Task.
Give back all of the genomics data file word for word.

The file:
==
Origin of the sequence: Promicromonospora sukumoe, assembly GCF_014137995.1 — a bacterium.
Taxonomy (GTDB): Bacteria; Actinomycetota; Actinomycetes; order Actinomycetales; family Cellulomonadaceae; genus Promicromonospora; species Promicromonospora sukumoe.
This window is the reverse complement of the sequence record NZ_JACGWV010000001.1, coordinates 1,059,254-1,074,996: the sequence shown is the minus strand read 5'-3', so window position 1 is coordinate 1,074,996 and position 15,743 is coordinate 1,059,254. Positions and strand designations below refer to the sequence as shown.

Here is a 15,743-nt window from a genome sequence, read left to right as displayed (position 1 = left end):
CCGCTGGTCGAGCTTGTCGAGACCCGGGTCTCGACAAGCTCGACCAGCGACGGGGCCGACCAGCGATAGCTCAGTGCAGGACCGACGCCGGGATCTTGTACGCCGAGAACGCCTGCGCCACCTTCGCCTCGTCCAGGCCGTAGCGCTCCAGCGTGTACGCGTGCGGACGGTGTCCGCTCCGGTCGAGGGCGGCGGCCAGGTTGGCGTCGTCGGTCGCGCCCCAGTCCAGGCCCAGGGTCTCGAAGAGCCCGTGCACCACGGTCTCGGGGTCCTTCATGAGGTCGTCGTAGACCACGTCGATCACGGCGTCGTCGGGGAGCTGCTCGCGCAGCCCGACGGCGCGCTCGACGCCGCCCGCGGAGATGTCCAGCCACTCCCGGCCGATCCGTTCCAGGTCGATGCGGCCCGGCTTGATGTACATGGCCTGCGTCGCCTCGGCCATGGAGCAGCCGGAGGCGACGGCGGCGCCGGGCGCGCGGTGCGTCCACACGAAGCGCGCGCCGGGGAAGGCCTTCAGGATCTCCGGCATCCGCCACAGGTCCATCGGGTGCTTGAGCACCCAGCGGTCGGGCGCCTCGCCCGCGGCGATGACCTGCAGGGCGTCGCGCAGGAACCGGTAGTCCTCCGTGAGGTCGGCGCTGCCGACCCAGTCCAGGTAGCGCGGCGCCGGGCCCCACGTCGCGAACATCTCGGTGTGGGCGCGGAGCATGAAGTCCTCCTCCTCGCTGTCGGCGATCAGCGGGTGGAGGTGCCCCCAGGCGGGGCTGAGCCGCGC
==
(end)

Origin of the sequence: Promicromonospora sukumoe, assembly GCF_014137995.1 — a bacterium.
Taxonomy (GTDB): Bacteria; Actinomycetota; Actinomycetes; order Actinomycetales; family Cellulomonadaceae; genus Promicromonospora; species Promicromonospora sukumoe.
This window is the reverse complement of the sequence record NZ_JACGWV010000001.1, coordinates 1,059,254-1,074,996: the sequence shown is the minus strand read 5'-3', so window position 1 is coordinate 1,074,996 and position 15,743 is coordinate 1,059,254. Positions and strand designations below refer to the sequence as shown.

Here is a 15,743-nt window from a genome sequence, read left to right as displayed (position 1 = left end):
CCGCTGGTCGAGCTTGTCGAGACCCGGGTCTCGACAAGCTCGACCAGCGACGGGGCCGACCAGCGATAGCTCAGTGCAGGACCGACGCCGGGATCTTGTACGCCGAGAACGCCTGCGCCACCTTCGCCTCGTCCAGGCCGTAGCGCTCCAGCGTGTACGCGTGCGGACGGTGTCCGCTCCGGTCGAGGGCGGCGGCCAGGTTGGCGTCGTCGGTCGCGCCCCAGTCCAGGCCCAGGGTCTCGAAGAGCCCGTGCACCACGGTCTCGGGGTCCTTCATGAGGTCGTCGTAGACCACGTCGATCACGGCGTCGTCGGGGAGCTGCTCGCGCAGCCCGACGGCGCGCTCGACGCCGCCCGCGGAGATGTCCAGCCACTCCCGGCCGATCCGTTCCAGGTCGATGCGGCCCGGCTTGATGTACATGGCCTGCGTCGCCTCGGCCATGGAGCAGCCGGAGGCGACGGCGGCGCCGGGCGCGCGGTGCGTCCACACGAAGCGCGCGCCGGGGAAGGCCTTCAGGATCTCCGGCATCCGCCACAGGTCCATCGGGTGCTTGAGCACCCAGCGGTCGGGCGCCTCGCCCGCGGCGATGACCTGCAGGGCGTCGCGCAGGAACCGGTAGTCCTCCGTGAGGTCGGCGCTGCCGACCCAGTCCAGGTAGCGCGGCGCCGGGCCCCACGTCGCGAACATCTCGGTGTGGGCGCGGAGCATGAAGTCCTCCTCCTCGCTGTCGGCGATCAGCGGGTGGAGGTGCCCCCAGGCGGGGCTGAGCCGCGC